Depending on the encounter with specific inflammatory milieu and selective stimuli, MCs have been shown both in vivo and in vitro to exert different or even opposite functions in biological responses. This peculiarity is exemplified by the interaction between MCs and Foxp3+ regulatory T cells (Treg), a T cell subset essential in the maintenance of immune tolerance and limitation of autoimmunity . In an experimental model of tolerant skin allograft in mice, MCs have been reported to support allograft acceptance by establishing a bi-directional, functional cross-talk with Treg, which recruited and activated MCs in tolerant tissue through secretion of IL-9 . However in the same model, if MCs were induced to degranulate by IgE-Ag or chemically by compound 40/80, they promoted rejection of the established tolerant allograft, and transient impairment of Treg suppressive function . Notably, other inflammatory stimuli, such as LPS, Complete Freund’s Adjuvant (CFA)—an adjuvant consisting of killed Mycobacterium tuberculosis in paraffin oil, commonly used to elicit EAE—and CpG-ODN (a TLR-9 agonist) were not able to trigger acute rejection of skin transplant .
MCs stimulated in vitro with LPS or IFN-γ have been shown to process and present Ag to T cells, with preferential expansion of Ag-specific Treg over naïve T cells, suggesting that under these specific conditions of activation MCs might be supportive for Treg populations . Conversely, in a different in vitro setting, others and we have shown that MCs unstimulated or activated with IgE or IgE-Ag were able to break Treg suppressive capacity by IL-6 and OX40-dependent mechanisms  or through secretion of histamine . Also, as part of the reciprocal cross-talk, Treg can suppress FcɛRI-dependent MC degranulation through the OX40-OX40L interaction .
Because of the plasticity and complexity of MCs responses, they have been suggested to play roles in autoimmune diseases, including MS and its animal model EAE. In these disorders, depending on the specific pathological context under investigation, MC has been proposed to either enhance or dampen self-reactive immune responses. In an experimental model of bullous pemphigoid, an autoantibody-associated disorder of the skin, MCs promoted neutrophil infiltration and subepidermal blistering in the inflamed tissue . Conversely, in mouse models of immune complex-mediated nephritis, MCs have been suggested to protect from diffuse proliferative glomerulonephritis  and to increase survival by limiting glomerular injury, reducing T cells and macrophage infiltration at inflammatory sites, and by promoting remodeling of renal tissue [52,53]. MCs have also been proposed as detrimental immune players in the pathogenesis of autoimmune arthritis [54,55]. However, their exact contribution to this disease has been recently challenged by several studies [56,57] (see Section 3.2.3 for detailed discussion).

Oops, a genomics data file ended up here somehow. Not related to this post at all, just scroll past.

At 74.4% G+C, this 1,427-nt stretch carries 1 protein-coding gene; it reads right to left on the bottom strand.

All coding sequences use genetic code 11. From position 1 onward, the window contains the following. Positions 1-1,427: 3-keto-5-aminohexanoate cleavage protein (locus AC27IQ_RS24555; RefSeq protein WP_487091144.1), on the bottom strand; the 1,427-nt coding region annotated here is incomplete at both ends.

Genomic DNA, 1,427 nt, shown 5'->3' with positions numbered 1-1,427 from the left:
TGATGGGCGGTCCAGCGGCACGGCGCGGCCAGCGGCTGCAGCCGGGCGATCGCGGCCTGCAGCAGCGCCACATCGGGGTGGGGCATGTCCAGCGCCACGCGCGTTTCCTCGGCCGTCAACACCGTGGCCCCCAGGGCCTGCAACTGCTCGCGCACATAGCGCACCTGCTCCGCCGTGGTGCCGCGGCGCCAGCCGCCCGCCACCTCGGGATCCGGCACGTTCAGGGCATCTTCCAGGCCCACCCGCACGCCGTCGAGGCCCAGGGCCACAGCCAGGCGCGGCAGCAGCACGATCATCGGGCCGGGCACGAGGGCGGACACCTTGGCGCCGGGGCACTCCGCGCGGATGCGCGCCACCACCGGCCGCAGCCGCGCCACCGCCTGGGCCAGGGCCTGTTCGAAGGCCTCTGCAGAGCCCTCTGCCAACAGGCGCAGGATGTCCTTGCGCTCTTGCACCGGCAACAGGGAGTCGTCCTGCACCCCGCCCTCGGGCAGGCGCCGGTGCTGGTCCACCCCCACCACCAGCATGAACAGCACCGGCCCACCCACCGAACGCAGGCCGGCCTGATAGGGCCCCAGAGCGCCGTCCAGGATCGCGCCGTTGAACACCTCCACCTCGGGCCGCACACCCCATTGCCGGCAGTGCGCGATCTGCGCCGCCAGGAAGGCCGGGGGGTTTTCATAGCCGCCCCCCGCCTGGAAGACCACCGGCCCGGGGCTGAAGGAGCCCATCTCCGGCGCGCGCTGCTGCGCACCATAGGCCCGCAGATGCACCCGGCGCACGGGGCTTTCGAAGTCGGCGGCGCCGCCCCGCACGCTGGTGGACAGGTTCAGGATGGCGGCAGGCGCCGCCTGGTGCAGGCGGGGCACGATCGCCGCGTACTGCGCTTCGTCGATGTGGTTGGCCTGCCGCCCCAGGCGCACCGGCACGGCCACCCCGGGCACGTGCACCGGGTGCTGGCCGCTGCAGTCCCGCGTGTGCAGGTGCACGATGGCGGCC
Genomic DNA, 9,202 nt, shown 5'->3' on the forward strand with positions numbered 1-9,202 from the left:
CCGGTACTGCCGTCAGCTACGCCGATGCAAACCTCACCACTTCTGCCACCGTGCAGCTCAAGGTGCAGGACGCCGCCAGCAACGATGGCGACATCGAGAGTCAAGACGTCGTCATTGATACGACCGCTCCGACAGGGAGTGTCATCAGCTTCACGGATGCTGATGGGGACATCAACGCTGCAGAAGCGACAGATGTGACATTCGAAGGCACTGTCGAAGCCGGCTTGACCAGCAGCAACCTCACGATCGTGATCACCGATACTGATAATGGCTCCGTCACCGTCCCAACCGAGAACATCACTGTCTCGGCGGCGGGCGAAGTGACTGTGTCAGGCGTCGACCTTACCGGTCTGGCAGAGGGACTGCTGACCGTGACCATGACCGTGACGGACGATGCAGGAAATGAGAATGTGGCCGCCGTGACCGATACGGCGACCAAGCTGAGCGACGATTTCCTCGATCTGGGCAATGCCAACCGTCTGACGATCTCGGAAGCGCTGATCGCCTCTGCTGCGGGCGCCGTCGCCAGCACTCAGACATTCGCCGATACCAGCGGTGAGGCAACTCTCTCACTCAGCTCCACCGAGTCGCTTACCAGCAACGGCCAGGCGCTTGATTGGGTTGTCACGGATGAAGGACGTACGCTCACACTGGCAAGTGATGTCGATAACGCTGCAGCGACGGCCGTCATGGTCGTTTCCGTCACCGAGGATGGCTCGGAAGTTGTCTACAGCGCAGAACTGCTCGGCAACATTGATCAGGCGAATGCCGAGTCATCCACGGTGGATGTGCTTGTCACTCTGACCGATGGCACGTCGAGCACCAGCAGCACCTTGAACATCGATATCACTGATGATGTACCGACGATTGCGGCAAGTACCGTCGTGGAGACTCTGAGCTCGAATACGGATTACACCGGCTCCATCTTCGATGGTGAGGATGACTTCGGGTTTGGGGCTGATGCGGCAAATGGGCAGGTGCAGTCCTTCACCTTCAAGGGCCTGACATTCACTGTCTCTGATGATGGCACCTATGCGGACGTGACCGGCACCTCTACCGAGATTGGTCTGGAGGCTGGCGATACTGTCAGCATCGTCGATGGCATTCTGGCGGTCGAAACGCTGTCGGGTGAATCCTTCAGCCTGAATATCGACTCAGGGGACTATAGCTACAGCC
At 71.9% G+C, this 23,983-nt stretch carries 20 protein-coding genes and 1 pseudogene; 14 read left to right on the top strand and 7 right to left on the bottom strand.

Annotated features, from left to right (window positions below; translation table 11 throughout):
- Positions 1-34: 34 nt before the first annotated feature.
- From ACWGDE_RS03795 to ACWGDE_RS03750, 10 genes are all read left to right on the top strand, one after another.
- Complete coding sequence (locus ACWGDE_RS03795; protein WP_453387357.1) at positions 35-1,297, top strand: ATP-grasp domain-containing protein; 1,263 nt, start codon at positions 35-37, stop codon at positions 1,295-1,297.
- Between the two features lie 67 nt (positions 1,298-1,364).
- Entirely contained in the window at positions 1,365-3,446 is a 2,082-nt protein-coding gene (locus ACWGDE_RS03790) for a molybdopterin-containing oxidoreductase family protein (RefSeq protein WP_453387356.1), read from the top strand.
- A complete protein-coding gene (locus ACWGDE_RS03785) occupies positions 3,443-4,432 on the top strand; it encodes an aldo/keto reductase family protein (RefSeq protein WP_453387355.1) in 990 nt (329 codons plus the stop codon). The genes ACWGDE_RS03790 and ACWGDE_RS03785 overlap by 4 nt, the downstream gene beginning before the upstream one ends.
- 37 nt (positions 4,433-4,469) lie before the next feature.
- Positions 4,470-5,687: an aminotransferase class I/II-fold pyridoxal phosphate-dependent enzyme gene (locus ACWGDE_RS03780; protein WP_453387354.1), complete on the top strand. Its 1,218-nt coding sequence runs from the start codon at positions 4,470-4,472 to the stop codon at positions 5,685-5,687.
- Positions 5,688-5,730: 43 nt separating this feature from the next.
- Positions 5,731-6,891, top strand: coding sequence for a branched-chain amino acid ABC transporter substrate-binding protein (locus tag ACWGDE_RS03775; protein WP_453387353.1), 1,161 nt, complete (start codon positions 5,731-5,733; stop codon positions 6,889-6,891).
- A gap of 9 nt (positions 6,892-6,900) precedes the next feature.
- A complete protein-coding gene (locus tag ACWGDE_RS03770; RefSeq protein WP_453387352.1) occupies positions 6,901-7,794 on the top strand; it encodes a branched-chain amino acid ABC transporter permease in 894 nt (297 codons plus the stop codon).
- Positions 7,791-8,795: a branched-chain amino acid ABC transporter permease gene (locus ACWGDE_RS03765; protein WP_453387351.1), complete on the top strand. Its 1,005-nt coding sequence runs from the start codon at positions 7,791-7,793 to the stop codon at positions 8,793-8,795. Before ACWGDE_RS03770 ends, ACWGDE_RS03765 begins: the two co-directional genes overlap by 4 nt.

3. Mast Cells in CNS Autoimmunity
3.1. Mast Cells in Multiple Sclerosis
After the first description of MCs in MS plaques in 1890 , several neuropathological studies have subsequently confirmed and detailed their presence in MS brain [12,14,58–61]. MCs have been detected within demyelinated lesions, often in perivascular areas associated with immune cell infiltrates, but also in the CNS parenchyma [14,58,59,61]. Remarkably, MCs resembled the CTMC phenotype and did not show any sign of degranulation . Also, they were more frequently observed in chronic-active plaques than in acute lesions . In line with these findings, gene microarray and real time PCR analyses of chronic MS lesions revealed an up-regulation of MC-associated genes such as tryptase, chymase and FcɛRI β chain [61,62]. Interestingly, one report found that transcripts of tryptase and chymase were overexpressed also in the normal appearing white matter of MS patients . In addition, the concentration of MC tryptase was found significantly higher also in the cerebrospinal fluid of MS subjects .
Collectively, these findings suggested that MCs might play a role in the pathogenesis of MS, and prompted several studies in experimental models aimed at elucidating their involvement in CNS autoimmune disease.
3.2. Mast Cells in Experimental Autoimmune Encephalomyelitis